Participants in social networking sites specialising in financial matters are more likely to take greater risks when choosing their investments.

Membership and active participation in an online community may lead users to take investment decisions which carry greater risk. Researchers at Rice University (USA) and the Universities of Zürich (Switzerland) and British Columbia (Canada) have come to this conclusion, after three different studies carried out on Prosper (a peer-to-peer lending website) and auction website eBay. Having analysed the behaviour of 600 people registered on Prosper over a period of 18 months, between April 2006 and September 2007, the researchers noticed that those who belonged to the online Community, which enabled them to post messages on the site, possessed riskier loan portfolios and lent their money to borrowers with worse credit ratings and greater chances of default than non-members.

Support can prove illusory

A similar phenomenon has also been observed among 13,375 eBay users in Germany. From January 2004 to October 2005, eBay customers posting messages on the site’s Community pages showed a far more aggressive attitude than Community non-participants. They engaged in riskier bidding behaviour, placing more bids on each item and regularly paying higher for a given item when their bid was successful. Another study carried out among 120 students showed that online community participants tend to believe that the community will support them in a crisis or difficult situation, and this led them to be somewhat less inhibited in their financial decisions. The more actively they participated in the community, the higher the risks they were prepared to take.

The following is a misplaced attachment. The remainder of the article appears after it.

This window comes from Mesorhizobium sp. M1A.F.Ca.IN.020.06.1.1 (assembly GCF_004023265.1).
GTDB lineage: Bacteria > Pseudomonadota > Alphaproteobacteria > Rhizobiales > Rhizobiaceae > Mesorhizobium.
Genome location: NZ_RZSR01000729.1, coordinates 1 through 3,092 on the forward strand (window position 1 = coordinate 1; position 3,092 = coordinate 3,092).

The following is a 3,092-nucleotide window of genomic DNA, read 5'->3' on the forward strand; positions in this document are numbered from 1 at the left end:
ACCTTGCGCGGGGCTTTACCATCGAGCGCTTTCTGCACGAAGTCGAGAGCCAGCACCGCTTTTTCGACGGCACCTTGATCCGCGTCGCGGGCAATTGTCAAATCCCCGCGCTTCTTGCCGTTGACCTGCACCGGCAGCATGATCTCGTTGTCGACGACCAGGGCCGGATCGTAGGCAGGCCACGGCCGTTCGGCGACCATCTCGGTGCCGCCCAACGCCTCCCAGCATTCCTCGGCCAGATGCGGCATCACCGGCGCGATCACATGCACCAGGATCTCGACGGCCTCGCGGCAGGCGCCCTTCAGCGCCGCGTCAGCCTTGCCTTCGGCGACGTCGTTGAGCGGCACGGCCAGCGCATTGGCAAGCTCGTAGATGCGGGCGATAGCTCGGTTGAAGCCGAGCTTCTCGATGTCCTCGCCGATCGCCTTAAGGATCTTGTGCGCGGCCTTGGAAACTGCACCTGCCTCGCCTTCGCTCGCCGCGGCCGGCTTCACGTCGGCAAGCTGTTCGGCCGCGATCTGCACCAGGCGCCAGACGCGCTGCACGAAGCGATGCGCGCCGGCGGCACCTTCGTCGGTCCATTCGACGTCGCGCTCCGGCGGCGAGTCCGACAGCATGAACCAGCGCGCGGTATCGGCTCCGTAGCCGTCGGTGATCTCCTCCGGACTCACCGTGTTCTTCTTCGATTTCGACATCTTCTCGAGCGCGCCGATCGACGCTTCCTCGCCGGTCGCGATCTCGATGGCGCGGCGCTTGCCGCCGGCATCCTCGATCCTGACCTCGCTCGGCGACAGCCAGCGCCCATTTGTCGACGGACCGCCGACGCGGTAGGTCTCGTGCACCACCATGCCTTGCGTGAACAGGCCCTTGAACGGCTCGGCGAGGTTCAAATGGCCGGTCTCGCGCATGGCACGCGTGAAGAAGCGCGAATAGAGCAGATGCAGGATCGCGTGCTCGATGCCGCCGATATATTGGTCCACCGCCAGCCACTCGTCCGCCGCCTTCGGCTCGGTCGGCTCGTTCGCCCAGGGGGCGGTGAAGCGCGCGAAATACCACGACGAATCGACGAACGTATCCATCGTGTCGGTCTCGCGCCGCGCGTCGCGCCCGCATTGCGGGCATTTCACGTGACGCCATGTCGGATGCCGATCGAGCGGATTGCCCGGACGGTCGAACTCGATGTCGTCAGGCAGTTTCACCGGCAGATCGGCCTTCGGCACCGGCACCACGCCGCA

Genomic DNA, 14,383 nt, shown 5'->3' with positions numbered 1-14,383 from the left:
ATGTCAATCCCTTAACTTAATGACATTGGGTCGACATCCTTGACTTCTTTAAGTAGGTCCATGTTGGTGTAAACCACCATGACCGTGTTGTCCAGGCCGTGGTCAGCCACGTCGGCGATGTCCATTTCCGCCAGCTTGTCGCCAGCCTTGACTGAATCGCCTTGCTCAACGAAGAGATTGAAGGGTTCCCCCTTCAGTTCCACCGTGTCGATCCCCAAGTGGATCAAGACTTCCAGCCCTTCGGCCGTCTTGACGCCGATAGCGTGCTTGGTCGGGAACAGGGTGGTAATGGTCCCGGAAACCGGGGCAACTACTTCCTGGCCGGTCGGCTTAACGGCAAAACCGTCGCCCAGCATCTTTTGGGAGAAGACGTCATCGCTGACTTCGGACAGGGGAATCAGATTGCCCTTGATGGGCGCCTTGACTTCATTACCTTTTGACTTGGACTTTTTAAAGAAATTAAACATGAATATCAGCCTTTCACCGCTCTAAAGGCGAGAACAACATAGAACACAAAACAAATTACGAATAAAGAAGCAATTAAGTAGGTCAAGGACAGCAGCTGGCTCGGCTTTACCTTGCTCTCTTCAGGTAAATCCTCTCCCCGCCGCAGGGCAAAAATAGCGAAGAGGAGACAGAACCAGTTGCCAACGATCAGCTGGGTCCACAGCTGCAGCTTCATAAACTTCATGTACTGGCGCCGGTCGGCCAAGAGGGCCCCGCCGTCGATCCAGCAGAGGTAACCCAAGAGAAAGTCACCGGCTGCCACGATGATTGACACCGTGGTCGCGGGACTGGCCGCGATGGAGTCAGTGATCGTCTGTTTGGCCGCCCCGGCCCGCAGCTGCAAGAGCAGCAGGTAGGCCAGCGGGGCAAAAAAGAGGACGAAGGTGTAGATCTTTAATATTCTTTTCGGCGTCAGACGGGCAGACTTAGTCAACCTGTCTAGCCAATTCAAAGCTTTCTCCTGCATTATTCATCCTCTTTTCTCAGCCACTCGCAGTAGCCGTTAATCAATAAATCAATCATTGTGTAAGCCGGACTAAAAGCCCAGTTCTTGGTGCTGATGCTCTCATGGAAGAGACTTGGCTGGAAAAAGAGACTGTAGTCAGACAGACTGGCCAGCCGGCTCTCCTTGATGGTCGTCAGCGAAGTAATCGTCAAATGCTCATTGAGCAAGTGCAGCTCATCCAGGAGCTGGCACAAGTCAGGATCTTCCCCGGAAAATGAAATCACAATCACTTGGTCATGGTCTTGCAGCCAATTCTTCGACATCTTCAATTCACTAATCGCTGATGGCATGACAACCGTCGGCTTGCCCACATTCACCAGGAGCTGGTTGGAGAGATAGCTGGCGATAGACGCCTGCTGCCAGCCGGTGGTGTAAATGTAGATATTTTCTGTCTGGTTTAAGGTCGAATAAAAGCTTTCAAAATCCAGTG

Collective consciousness isn’t always your best adviser

“These communities are different from social networking sites like Facebook, because the individuals involved are usually strangers whose identities are unknown to the consumer,” explains Uptal M. Dholakia, co-author of the report, warning that “participants in these sites somehow come to believe that their fellow community members will come to their aid when something goes wrong, but in reality, they are out there on their own and could suffer adverse consequences.” So the emergence of a collective consciousness among those uninitiated to the world of Finance - as already discussed in an earlier L'Atelier article - wouldn’t necessarily be such a good thing, without some specialist guidance. The researchers point out that this model also applies to members of an online adolescent club for instance, or to individuals who join an online support group run by a hospital, which may lead them to choose riskier treatment options.